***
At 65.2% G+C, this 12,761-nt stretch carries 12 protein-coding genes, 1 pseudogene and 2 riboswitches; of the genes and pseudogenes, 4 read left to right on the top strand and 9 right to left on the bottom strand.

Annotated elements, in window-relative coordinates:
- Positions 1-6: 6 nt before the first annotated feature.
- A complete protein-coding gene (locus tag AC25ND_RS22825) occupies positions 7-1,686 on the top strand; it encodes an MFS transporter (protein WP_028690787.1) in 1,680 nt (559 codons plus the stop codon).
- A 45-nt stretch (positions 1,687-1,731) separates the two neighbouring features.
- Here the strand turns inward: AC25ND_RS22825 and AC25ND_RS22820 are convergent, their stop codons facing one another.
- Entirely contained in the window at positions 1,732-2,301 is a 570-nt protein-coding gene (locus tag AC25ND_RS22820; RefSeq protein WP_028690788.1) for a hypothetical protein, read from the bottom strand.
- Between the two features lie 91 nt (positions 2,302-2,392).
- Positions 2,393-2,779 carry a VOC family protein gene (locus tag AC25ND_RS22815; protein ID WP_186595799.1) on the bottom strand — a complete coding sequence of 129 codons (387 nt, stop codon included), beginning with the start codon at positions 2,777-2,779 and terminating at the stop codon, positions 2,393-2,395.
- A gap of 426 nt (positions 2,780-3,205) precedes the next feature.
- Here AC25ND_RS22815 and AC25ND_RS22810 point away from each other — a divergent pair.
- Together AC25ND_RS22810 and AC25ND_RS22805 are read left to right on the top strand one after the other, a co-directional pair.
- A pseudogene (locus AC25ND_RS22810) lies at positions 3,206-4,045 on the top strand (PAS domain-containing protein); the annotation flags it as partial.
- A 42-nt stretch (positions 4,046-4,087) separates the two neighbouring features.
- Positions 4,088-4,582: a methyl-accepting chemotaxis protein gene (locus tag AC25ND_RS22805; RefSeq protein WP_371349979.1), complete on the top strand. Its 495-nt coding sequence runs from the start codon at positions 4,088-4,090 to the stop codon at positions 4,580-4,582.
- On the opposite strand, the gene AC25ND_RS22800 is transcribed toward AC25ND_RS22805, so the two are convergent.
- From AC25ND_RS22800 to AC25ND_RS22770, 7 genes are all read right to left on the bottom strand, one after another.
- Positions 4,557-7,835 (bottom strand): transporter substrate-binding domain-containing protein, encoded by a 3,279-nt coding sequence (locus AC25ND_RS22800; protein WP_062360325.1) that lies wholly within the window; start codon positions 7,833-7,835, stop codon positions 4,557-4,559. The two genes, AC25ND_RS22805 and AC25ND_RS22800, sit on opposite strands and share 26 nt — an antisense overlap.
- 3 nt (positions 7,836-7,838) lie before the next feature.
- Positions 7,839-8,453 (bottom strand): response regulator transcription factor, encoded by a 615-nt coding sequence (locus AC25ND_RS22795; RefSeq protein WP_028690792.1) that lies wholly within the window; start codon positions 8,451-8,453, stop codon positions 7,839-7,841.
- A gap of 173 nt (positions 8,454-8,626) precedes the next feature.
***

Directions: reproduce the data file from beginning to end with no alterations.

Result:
At 65.2% G+C, this 12,761-nt stretch carries 12 protein-coding genes, 1 pseudogene and 2 riboswitches; of the genes and pseudogenes, 4 read left to right on the top strand and 9 right to left on the bottom strand.

Annotated elements, in window-relative coordinates:
- Positions 1-6: 6 nt before the first annotated feature.
- A complete protein-coding gene (locus tag AC25ND_RS22825) occupies positions 7-1,686 on the top strand; it encodes an MFS transporter (protein WP_028690787.1) in 1,680 nt (559 codons plus the stop codon).
- A 45-nt stretch (positions 1,687-1,731) separates the two neighbouring features.
- Here the strand turns inward: AC25ND_RS22825 and AC25ND_RS22820 are convergent, their stop codons facing one another.
- Entirely contained in the window at positions 1,732-2,301 is a 570-nt protein-coding gene (locus tag AC25ND_RS22820; RefSeq protein WP_028690788.1) for a hypothetical protein, read from the bottom strand.
- Between the two features lie 91 nt (positions 2,302-2,392).
- Positions 2,393-2,779 carry a VOC family protein gene (locus tag AC25ND_RS22815; protein ID WP_186595799.1) on the bottom strand — a complete coding sequence of 129 codons (387 nt, stop codon included), beginning with the start codon at positions 2,777-2,779 and terminating at the stop codon, positions 2,393-2,395.
- A gap of 426 nt (positions 2,780-3,205) precedes the next feature.
- Here AC25ND_RS22815 and AC25ND_RS22810 point away from each other — a divergent pair.
- Together AC25ND_RS22810 and AC25ND_RS22805 are read left to right on the top strand one after the other, a co-directional pair.
- A pseudogene (locus AC25ND_RS22810) lies at positions 3,206-4,045 on the top strand (PAS domain-containing protein); the annotation flags it as partial.
- A 42-nt stretch (positions 4,046-4,087) separates the two neighbouring features.
- Positions 4,088-4,582: a methyl-accepting chemotaxis protein gene (locus tag AC25ND_RS22805; RefSeq protein WP_371349979.1), complete on the top strand. Its 495-nt coding sequence runs from the start codon at positions 4,088-4,090 to the stop codon at positions 4,580-4,582.
- On the opposite strand, the gene AC25ND_RS22800 is transcribed toward AC25ND_RS22805, so the two are convergent.
- From AC25ND_RS22800 to AC25ND_RS22770, 7 genes are all read right to left on the bottom strand, one after another.
- Positions 4,557-7,835 (bottom strand): transporter substrate-binding domain-containing protein, encoded by a 3,279-nt coding sequence (locus AC25ND_RS22800; protein WP_062360325.1) that lies wholly within the window; start codon positions 7,833-7,835, stop codon positions 4,557-4,559. The two genes, AC25ND_RS22805 and AC25ND_RS22800, sit on opposite strands and share 26 nt — an antisense overlap.
- 3 nt (positions 7,836-7,838) lie before the next feature.
- Positions 7,839-8,453 (bottom strand): response regulator transcription factor, encoded by a 615-nt coding sequence (locus AC25ND_RS22795; RefSeq protein WP_028690792.1) that lies wholly within the window; start codon positions 8,451-8,453, stop codon positions 7,839-7,841.
- A gap of 173 nt (positions 8,454-8,626) precedes the next feature.